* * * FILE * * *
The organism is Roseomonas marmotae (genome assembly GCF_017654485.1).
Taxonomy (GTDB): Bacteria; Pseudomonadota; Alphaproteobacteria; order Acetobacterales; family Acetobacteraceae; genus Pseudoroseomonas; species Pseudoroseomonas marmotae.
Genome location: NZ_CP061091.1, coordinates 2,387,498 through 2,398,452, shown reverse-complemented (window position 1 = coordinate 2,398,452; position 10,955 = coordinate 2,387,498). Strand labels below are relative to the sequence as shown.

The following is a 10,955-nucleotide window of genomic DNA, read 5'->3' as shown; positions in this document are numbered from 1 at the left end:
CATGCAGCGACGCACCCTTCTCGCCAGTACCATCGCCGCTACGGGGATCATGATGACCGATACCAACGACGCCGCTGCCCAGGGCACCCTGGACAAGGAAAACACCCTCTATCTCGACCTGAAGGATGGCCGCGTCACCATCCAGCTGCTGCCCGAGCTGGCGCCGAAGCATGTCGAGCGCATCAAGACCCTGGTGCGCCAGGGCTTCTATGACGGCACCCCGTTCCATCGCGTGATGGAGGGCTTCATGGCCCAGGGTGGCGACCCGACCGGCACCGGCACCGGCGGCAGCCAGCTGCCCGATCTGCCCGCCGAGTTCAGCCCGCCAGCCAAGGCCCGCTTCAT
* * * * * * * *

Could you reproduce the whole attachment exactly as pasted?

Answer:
The organism is Roseomonas marmotae (genome assembly GCF_017654485.1).
Taxonomy (GTDB): Bacteria; Pseudomonadota; Alphaproteobacteria; order Acetobacterales; family Acetobacteraceae; genus Pseudoroseomonas; species Pseudoroseomonas marmotae.
Genome location: NZ_CP061091.1, coordinates 2,387,498 through 2,398,452, shown reverse-complemented (window position 1 = coordinate 2,398,452; position 10,955 = coordinate 2,387,498). Strand labels below are relative to the sequence as shown.

The following is a 10,955-nucleotide window of genomic DNA, read 5'->3' as shown; positions in this document are numbered from 1 at the left end:
CATGCAGCGACGCACCCTTCTCGCCAGTACCATCGCCGCTACGGGGATCATGATGACCGATACCAACGACGCCGCTGCCCAGGGCACCCTGGACAAGGAAAACACCCTCTATCTCGACCTGAAGGATGGCCGCGTCACCATCCAGCTGCTGCCCGAGCTGGCGCCGAAGCATGTCGAGCGCATCAAGACCCTGGTGCGCCAGGGCTTCTATGACGGCACCCCGTTCCATCGCGTGATGGAGGGCTTCATGGCCCAGGGTGGCGACCCGACCGGCACCGGCACCGGCGGCAGCCAGCTGCCCGATCTGCCCGCCGAGTTCAGCCCGCCAGCCAAGGCCCGCTTCAT